“I’m obsessed with work, not social media”

baptiste-giabiconi  > tennis >  “I’m obsessed with work, not social media”

© Matthew Stockman / Staff Getty Images Sport

Jannik Sinner is one of the tennis players to beat at the BNP Paribas Open. His exceptional start to 2024, with triumphs at the Australian Open and Rotterdam, underlined – if any more were needed – how he is currently the best on hard-courts, indoors and outdoors.

Sinner spoke on the media day before the tournament and discussed many topics, not least that relating to the use of social media. The young Italian has reiterated several times that he does not use them often.

“I use social media very little, I’m not often in Italy, but I still feel the affection of the fans. But the most important thing remains work: I’m obsessed with work, if I don’t work I feel bad ,” he explained.

Very mature statements that express a great distance from the social world. Jannik lives outside the world of social media and is dedicated only to work and training. To try to win even more, and as soon as possible.

Jannik Sinner
Jannik Sinner© Matthew Stockman / Staff Getty Images Sport

The Italian athlete arrived in California undefeated after victories in Melbourne and Rotterdam and there is great anticipation to see how he will go on the Californian hard-courts of Indian Wells, where he could try to overtake his friend/rival in the ATP ranking (and current ATP No.2) Carlos Alcaraz.

The Spaniard defends the title and therefore it will not be easy for him to defend his ranking position, especially given his recent performances (without underestimating the ankle injury suffered in Rio de Janeiro).

Sinner will challenge Australian tennis player Thanasi Kokkinakis in the second round of the BNP Paribas Open.

Not an easy draw for him who could catch Jan-Lennard Struff or Borna Coric in the third round and then, possibly, Ben Shelton, a young American talent, idol of the US crowd, who beat him in the clash in Shanghai last year.

Sinner recalls the roots of the growth of Italian tennis

When he was asked – during the Media Day of the BNP Paribas Open, to identify the basis of his personal growth and that of Italian tennis, Sinner mentioned the two Slams won by Francesca Schiavone at the Roland Garros 2010 and by Flavia Pennetta at the US Open 2015. Sinner also recalled the fantastic journey experienced by Fabio Fognini at the Monte Carlos Rolex Masters, now five years ago and, obviously, the final reached by Matteo Berrettini at Wimbledon.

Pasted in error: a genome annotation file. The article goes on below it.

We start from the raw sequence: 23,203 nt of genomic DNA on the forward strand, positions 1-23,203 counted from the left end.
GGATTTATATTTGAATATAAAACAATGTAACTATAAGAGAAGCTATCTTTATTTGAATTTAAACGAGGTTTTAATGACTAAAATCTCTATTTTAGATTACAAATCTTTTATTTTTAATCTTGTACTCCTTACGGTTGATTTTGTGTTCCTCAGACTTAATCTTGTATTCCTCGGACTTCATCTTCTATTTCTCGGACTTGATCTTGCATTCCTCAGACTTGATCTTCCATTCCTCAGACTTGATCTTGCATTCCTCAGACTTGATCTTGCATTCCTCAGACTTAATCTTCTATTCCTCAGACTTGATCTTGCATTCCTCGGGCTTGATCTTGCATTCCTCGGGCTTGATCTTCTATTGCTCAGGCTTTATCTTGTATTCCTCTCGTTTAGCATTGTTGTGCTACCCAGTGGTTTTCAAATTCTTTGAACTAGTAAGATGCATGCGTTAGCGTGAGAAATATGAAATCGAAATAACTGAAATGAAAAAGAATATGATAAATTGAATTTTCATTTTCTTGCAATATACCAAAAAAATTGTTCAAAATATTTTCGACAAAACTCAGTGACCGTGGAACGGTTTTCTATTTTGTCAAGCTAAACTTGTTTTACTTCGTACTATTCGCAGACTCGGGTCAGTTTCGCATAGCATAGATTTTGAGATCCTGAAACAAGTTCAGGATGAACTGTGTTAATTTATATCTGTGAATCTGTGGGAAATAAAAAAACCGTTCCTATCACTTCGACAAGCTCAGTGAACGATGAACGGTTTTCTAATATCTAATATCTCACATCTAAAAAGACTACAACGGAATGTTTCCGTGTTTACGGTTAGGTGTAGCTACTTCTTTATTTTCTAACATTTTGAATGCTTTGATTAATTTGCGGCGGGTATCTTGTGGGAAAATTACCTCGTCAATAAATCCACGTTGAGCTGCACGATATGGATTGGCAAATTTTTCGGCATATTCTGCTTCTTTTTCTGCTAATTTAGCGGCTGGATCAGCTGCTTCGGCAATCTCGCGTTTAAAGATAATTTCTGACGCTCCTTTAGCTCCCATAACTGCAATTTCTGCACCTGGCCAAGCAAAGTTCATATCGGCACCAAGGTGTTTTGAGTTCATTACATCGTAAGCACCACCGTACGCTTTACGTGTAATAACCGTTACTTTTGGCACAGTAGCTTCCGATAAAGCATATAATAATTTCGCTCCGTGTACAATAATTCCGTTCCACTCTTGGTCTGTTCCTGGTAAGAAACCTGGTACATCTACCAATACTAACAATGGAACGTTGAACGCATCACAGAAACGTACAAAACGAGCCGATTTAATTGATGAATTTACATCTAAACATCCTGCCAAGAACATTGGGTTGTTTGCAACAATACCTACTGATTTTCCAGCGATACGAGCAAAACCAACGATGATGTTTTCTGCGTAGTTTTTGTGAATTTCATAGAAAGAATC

“It started years ago, with Francesca Schiavone and Flavia Pennetta. Then with Fabio Fognini who won an ATP Masters 1000 in Monte Carlo and Matteo Berrettini, who reached the final of a Slam at Wimbledon.

We have many great players and for me it’s nice and fun to be part of this group where everyone tries to push the others, to offer a different vision of things. Sometimes it really matters and I feel lucky to be in this position. I hope I can help others in some way too,” Sinner explained.

Jannik has reiterated on more than one occasion his desire to work hard to continue improving tournament after tournament.

“I am convinced that I still have a lot to learn and this is the most fun part. With my team we are quite open to the idea of ​​working during tournaments too. We worked a lot from a physical point of view and on the pitch to add more variations. I have to prepare to face players who now know me better. It will be a good challenge,” he told.

Regarding his goals, the young Italian analyzed: “I think tennis is a beautiful sport because it always allows you to set new goals. No matter what title you win, the following week represents a good opportunity to do something great again. In my mind I know there are important points up for grabs to have a better ranking.

This type of motivation pushes me even more, but my goal remains to become a better player week after week. Regardless of the results, we work towards this and I hope to give 100% in every aspect.”

The 22-year-old also returned to talk about the epic victory obtained at the Australian Open, and he did so by once again showing the mentality of a true champion.

“It didn’t take me long to reset. I had to do a couple of things in Rome, but while I was there I immediately went back to the gym to work. I think and always believe that you live for moments. It was a positive and special moment.

But then afterwards you have to do it all over again: wake up in the morning and work again. Maybe I have a slightly different point of view on how to celebrate this kind of thing. Obviously, we had fun for a day,” he told.

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